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Doubling Vocals: How and Why to Do it?

Doubling Vocals: How and Why to Do it?


Musicians and music fans alike know how much a good vocal line contributes to a song. Most pop songs these days mostly focus on vocal performance, letting the other instrumentation take a back seat for the most part. The vocals commonly carry the main melody of a song. Even artificially processed and tuned vocals have become integral instruments of their own in modern music genres. Mixing vocals properly can separate a decent song from a great one. One technique used in vocal mixing is doubling vocals. Here we’ll go over what doubling vocals means, how to do it, and why it’s effective.

What is vocal doubling?

Doubling vocals is exactly as it sounds: it’s the process of duplicating a vocal track. One vocal section is essentially turned into two, then both are combined manually or automatically. Much like doubling guitar tracks when mixing guitars, doubling vocals can enhance the overall vocal performance. This can be done in a few different ways.

How to double vocals

You can approach the vocal doubling process in more than one way. Each method will produce a slightly different result, so which one you employ will depend on what kind of doubling you wish to achieve. The goal in all of these cases is to replicate the original vocal recording closely without making it a carbon copy. In other words, you want the doubled track to sound slightly different than the primary one. This thickens the entire vocal section and makes it more interesting. Two identical vocal tracks will just increase the volume of the section.

1. Record again

Recording another vocal track underneath the original is simultaneously the simplest and most difficult way to double vocals. It’s simple in terms of the process. All you need to do is record another version of the same vocal line. The difficulty of this method lies in human error.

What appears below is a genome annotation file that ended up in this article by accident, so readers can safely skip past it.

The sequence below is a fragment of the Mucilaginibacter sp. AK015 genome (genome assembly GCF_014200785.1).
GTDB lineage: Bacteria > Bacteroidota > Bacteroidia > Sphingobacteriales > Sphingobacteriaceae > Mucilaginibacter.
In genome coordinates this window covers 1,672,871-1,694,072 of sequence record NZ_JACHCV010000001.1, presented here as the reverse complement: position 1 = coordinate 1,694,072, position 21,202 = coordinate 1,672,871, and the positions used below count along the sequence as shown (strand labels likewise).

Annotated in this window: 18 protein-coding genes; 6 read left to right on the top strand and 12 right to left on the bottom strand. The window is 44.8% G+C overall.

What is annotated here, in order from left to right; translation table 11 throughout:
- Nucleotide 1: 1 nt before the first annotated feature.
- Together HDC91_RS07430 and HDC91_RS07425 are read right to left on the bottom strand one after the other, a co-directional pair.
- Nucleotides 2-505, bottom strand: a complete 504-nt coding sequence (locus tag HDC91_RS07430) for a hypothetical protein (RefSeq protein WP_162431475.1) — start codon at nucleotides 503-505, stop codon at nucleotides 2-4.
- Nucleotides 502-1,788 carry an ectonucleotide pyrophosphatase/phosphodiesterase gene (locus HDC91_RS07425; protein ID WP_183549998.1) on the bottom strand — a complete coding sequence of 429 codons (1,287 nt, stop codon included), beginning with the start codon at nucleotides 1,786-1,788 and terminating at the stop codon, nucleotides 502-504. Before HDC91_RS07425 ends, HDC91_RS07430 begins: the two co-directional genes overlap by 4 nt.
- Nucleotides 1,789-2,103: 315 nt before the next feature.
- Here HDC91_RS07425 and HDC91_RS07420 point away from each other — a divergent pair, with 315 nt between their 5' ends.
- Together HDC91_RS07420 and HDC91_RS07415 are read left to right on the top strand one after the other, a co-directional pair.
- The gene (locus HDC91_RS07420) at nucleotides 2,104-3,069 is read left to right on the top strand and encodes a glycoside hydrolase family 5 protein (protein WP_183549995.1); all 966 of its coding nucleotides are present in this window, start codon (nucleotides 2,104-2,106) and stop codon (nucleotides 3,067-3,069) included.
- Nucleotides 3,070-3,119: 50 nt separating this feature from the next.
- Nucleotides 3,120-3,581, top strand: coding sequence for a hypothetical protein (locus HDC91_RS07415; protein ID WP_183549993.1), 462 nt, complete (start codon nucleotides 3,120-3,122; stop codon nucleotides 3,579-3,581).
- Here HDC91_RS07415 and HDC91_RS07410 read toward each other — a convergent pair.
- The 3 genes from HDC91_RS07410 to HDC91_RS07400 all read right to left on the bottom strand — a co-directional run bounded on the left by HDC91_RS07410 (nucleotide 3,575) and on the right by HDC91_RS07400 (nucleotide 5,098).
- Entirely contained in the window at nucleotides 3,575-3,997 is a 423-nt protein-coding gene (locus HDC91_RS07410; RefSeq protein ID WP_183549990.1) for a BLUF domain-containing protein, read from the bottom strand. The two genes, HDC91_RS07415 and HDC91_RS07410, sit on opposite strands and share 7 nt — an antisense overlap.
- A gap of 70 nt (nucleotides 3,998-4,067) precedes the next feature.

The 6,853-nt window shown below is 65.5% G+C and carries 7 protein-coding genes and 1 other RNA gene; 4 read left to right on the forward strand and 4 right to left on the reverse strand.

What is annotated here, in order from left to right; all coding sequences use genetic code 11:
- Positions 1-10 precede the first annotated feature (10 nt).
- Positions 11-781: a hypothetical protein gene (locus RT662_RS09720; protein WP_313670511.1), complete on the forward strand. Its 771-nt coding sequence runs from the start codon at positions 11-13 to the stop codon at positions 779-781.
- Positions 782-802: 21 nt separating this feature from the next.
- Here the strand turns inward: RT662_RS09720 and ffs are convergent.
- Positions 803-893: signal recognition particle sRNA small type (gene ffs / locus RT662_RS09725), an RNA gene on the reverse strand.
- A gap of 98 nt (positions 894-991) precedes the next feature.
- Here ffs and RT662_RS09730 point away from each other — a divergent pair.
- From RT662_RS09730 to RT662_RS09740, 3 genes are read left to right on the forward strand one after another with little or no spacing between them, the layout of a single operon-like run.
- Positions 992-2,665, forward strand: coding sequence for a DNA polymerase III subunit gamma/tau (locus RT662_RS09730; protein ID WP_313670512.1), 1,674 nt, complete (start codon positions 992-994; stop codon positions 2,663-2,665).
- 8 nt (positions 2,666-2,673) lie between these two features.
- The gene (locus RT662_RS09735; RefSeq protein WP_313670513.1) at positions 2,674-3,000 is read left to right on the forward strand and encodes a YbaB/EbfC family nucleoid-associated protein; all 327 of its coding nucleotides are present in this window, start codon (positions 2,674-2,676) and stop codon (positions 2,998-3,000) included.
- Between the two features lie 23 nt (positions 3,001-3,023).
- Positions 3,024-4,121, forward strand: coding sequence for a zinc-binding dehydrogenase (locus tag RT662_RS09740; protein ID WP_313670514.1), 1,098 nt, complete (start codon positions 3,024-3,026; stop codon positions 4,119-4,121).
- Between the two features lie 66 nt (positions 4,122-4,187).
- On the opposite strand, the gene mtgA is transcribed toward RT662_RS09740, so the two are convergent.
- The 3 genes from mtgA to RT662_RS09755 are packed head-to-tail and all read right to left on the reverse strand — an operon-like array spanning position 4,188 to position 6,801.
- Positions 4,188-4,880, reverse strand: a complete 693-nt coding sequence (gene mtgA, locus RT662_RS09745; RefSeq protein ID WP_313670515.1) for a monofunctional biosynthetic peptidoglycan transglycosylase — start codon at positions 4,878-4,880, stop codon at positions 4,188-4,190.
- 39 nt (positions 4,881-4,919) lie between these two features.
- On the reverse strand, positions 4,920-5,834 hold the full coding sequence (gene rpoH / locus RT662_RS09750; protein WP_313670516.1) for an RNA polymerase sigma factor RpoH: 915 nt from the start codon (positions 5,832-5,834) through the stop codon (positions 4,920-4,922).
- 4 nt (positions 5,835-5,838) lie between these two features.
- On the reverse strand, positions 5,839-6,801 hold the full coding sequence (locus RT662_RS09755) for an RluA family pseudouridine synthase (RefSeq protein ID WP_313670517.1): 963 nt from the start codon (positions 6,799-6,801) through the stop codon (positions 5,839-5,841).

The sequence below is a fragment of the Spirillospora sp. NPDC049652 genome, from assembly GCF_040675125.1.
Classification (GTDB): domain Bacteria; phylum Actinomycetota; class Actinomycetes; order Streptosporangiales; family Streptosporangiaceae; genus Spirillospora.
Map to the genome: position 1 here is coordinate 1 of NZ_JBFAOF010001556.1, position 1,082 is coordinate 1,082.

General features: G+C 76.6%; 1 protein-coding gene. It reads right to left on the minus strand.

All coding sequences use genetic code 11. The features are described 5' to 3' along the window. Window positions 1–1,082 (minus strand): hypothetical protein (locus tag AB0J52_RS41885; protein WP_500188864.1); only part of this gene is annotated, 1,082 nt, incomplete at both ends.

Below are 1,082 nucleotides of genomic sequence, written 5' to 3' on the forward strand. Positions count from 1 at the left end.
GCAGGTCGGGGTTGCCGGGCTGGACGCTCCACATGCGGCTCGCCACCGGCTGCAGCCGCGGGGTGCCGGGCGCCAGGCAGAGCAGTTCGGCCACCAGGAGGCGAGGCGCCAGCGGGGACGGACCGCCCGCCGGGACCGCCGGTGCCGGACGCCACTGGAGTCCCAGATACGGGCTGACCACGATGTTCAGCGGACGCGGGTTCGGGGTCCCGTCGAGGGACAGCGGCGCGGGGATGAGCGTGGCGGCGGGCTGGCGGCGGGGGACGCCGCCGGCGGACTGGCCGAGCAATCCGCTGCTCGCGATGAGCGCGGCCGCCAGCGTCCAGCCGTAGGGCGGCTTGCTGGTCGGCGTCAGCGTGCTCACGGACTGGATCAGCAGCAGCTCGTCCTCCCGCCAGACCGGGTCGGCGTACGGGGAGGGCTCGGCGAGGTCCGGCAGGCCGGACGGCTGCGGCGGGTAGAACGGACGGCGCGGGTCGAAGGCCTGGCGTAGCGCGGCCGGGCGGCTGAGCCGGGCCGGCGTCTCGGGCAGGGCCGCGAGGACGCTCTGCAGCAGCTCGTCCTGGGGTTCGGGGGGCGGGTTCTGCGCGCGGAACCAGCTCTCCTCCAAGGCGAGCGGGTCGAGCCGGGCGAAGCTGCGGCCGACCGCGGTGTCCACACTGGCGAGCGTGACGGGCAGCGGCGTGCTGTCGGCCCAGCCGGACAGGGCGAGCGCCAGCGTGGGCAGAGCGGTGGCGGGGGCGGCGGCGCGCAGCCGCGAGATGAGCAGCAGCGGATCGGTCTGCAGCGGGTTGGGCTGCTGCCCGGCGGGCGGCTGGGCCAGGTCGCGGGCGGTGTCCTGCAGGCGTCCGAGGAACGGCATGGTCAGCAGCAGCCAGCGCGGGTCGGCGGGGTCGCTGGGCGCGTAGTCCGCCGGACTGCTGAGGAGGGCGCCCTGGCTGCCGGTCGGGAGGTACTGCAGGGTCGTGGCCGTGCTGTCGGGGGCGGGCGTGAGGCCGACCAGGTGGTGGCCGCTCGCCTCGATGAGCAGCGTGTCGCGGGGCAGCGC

Of course, some human error is desired here. Again, you don’t want an exact clone of the original vocal track. However, you also don’t want to stray too far. If the doubled track is too off the mark in pitch, tenor, timing, or anything else, the double will hurt the mix, not enhance it. This is why it’s best to double as you go. The more closely together these are tracked, the more likely the doubled track will work. And, of course, it’s important to pan the original and double in opposite directions. Doubling vocals, like doubling guitars, works best when it utilizes the stereo field.

2. Automate the process

ADT doubling vocals

If recording a double manually isn’t working out, there are other ways to go about it. One of them is called automatic double-tracking (ADT). This method only requires a single vocal track, though it results in an artificial vocal doubling effect. Ken Townsend, the recording engineer for the Beatles, came up with a way to imitate manual vocal doubling in 1966 using tape delay.

In essence, ADT is just like using delay on any other instrument. Just as certain delay types like doubling echo serve to artificially double a guitar track, ADT takes the vocal input, plays it back, records this duplicate, then combines both tracks together. The duplicate will differ slightly in timing, decay, and placement, making the track more prominent and “wet.”